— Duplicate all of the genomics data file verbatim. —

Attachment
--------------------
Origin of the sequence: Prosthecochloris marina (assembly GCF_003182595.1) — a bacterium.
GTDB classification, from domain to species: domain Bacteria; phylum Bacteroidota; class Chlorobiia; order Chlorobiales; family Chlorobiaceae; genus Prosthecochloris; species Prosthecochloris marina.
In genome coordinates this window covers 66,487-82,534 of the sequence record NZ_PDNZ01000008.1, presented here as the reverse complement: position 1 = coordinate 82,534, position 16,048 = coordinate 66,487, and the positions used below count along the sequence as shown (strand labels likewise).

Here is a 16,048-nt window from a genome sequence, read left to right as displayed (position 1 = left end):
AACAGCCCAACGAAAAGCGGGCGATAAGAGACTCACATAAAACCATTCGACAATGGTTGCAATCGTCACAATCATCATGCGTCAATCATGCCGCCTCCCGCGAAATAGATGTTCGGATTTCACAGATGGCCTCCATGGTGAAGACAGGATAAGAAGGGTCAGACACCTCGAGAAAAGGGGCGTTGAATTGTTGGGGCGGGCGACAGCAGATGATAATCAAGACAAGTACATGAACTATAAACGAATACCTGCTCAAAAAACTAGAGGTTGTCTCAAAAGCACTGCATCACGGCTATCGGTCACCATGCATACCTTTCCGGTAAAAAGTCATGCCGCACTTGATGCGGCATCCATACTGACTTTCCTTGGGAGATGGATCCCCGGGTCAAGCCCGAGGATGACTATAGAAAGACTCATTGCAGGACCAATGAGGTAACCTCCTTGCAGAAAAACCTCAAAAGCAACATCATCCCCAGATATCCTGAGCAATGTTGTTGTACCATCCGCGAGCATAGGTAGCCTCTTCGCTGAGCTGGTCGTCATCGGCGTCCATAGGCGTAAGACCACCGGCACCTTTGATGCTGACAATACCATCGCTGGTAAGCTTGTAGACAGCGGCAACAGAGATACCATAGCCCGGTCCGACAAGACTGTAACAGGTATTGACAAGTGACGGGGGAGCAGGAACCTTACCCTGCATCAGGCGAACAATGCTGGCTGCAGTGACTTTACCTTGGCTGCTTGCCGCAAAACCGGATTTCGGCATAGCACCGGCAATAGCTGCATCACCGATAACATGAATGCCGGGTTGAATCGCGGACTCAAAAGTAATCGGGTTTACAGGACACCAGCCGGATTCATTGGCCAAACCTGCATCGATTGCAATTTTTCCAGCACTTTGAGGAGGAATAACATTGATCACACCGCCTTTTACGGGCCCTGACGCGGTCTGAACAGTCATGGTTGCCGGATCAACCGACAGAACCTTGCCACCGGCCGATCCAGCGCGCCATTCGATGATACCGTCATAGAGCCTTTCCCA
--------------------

Origin of the sequence: Prosthecochloris marina (assembly GCF_003182595.1) — a bacterium.
GTDB classification, from domain to species: domain Bacteria; phylum Bacteroidota; class Chlorobiia; order Chlorobiales; family Chlorobiaceae; genus Prosthecochloris; species Prosthecochloris marina.
In genome coordinates this window covers 66,487-82,534 of the sequence record NZ_PDNZ01000008.1, presented here as the reverse complement: position 1 = coordinate 82,534, position 16,048 = coordinate 66,487, and the positions used below count along the sequence as shown (strand labels likewise).

Here is a 16,048-nt window from a genome sequence, read left to right as displayed (position 1 = left end):
AACAGCCCAACGAAAAGCGGGCGATAAGAGACTCACATAAAACCATTCGACAATGGTTGCAATCGTCACAATCATCATGCGTCAATCATGCCGCCTCCCGCGAAATAGATGTTCGGATTTCACAGATGGCCTCCATGGTGAAGACAGGATAAGAAGGGTCAGACACCTCGAGAAAAGGGGCGTTGAATTGTTGGGGCGGGCGACAGCAGATGATAATCAAGACAAGTACATGAACTATAAACGAATACCTGCTCAAAAAACTAGAGGTTGTCTCAAAAGCACTGCATCACGGCTATCGGTCACCATGCATACCTTTCCGGTAAAAAGTCATGCCGCACTTGATGCGGCATCCATACTGACTTTCCTTGGGAGATGGATCCCCGGGTCAAGCCCGAGGATGACTATAGAAAGACTCATTGCAGGACCAATGAGGTAACCTCCTTGCAGAAAAACCTCAAAAGCAACATCATCCCCAGATATCCTGAGCAATGTTGTTGTACCATCCGCGAGCATAGGTAGCCTCTTCGCTGAGCTGGTCGTCATCGGCGTCCATAGGCGTAAGACCACCGGCACCTTTGATGCTGACAATACCATCGCTGGTAAGCTTGTAGACAGCGGCAACAGAGATACCATAGCCCGGTCCGACAAGACTGTAACAGGTATTGACAAGTGACGGGGGAGCAGGAACCTTACCCTGCATCAGGCGAACAATGCTGGCTGCAGTGACTTTACCTTGGCTGCTTGCCGCAAAACCGGATTTCGGCATAGCACCGGCAATAGCTGCATCACCGATAACATGAATGCCGGGTTGAATCGCGGACTCAAAAGTAATCGGGTTTACAGGACACCAGCCGGATTCATTGGCCAAACCTGCATCGATTGCAATTTTTCCAGCACTTTGAGGAGGAATAACATTGATCACACCGCCTTTTACGGGCCCTGACGCGGTCTGAACAGTCATGGTTGCCGGATCAACCGACAGAACCTTGCCACCGGCCGATCCAGCGCGCCATTCGATGATACCGTCATAGAGCCTTTCCCA